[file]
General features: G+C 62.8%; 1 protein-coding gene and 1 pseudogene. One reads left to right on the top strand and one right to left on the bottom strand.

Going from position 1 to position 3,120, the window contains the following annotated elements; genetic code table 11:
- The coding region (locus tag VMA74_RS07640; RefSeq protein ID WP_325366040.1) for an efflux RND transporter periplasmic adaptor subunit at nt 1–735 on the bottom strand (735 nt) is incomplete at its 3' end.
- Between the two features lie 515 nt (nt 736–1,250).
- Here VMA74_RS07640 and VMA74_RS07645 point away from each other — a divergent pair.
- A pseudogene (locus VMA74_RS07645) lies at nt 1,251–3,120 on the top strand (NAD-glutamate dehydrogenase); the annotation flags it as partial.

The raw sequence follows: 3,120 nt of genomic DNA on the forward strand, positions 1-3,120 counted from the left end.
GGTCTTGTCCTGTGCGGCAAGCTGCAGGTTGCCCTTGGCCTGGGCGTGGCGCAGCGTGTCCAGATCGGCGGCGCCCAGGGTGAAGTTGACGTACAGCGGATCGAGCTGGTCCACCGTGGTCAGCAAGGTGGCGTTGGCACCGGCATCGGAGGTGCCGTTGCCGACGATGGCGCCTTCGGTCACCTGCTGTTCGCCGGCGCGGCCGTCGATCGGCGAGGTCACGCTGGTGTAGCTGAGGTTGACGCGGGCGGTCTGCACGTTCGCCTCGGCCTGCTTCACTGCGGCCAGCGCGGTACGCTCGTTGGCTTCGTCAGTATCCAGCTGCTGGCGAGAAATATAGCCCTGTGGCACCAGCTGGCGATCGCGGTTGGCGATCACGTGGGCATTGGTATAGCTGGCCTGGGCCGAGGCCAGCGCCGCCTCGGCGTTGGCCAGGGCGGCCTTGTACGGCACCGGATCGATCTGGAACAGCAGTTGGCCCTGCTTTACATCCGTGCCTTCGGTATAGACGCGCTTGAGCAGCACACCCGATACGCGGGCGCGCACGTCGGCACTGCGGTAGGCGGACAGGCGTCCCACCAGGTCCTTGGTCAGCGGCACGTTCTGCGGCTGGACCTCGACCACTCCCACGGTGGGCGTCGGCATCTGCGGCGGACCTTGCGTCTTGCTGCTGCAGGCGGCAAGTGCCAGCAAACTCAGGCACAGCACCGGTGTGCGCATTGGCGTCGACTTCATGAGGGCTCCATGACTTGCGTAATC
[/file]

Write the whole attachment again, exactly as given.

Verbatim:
General features: G+C 62.8%; 1 protein-coding gene and 1 pseudogene. One reads left to right on the top strand and one right to left on the bottom strand.

Going from position 1 to position 3,120, the window contains the following annotated elements; genetic code table 11:
- The coding region (locus tag VMA74_RS07640; RefSeq protein ID WP_325366040.1) for an efflux RND transporter periplasmic adaptor subunit at nt 1–735 on the bottom strand (735 nt) is incomplete at its 3' end.
- Between the two features lie 515 nt (nt 736–1,250).
- Here VMA74_RS07640 and VMA74_RS07645 point away from each other — a divergent pair.
- A pseudogene (locus VMA74_RS07645) lies at nt 1,251–3,120 on the top strand (NAD-glutamate dehydrogenase); the annotation flags it as partial.

The raw sequence follows: 3,120 nt of genomic DNA on the forward strand, positions 1-3,120 counted from the left end.
GGTCTTGTCCTGTGCGGCAAGCTGCAGGTTGCCCTTGGCCTGGGCGTGGCGCAGCGTGTCCAGATCGGCGGCGCCCAGGGTGAAGTTGACGTACAGCGGATCGAGCTGGTCCACCGTGGTCAGCAAGGTGGCGTTGGCACCGGCATCGGAGGTGCCGTTGCCGACGATGGCGCCTTCGGTCACCTGCTGTTCGCCGGCGCGGCCGTCGATCGGCGAGGTCACGCTGGTGTAGCTGAGGTTGACGCGGGCGGTCTGCACGTTCGCCTCGGCCTGCTTCACTGCGGCCAGCGCGGTACGCTCGTTGGCTTCGTCAGTATCCAGCTGCTGGCGAGAAATATAGCCCTGTGGCACCAGCTGGCGATCGCGGTTGGCGATCACGTGGGCATTGGTATAGCTGGCCTGGGCCGAGGCCAGCGCCGCCTCGGCGTTGGCCAGGGCGGCCTTGTACGGCACCGGATCGATCTGGAACAGCAGTTGGCCCTGCTTTACATCCGTGCCTTCGGTATAGACGCGCTTGAGCAGCACACCCGATACGCGGGCGCGCACGTCGGCACTGCGGTAGGCGGACAGGCGTCCCACCAGGTCCTTGGTCAGCGGCACGTTCTGCGGCTGGACCTCGACCACTCCCACGGTGGGCGTCGGCATCTGCGGCGGACCTTGCGTCTTGCTGCTGCAGGCGGCAAGTGCCAGCAAACTCAGGCACAGCACCGGTGTGCGCATTGGCGTCGACTTCATGAGGGCTCCATGACTTGCGTAATC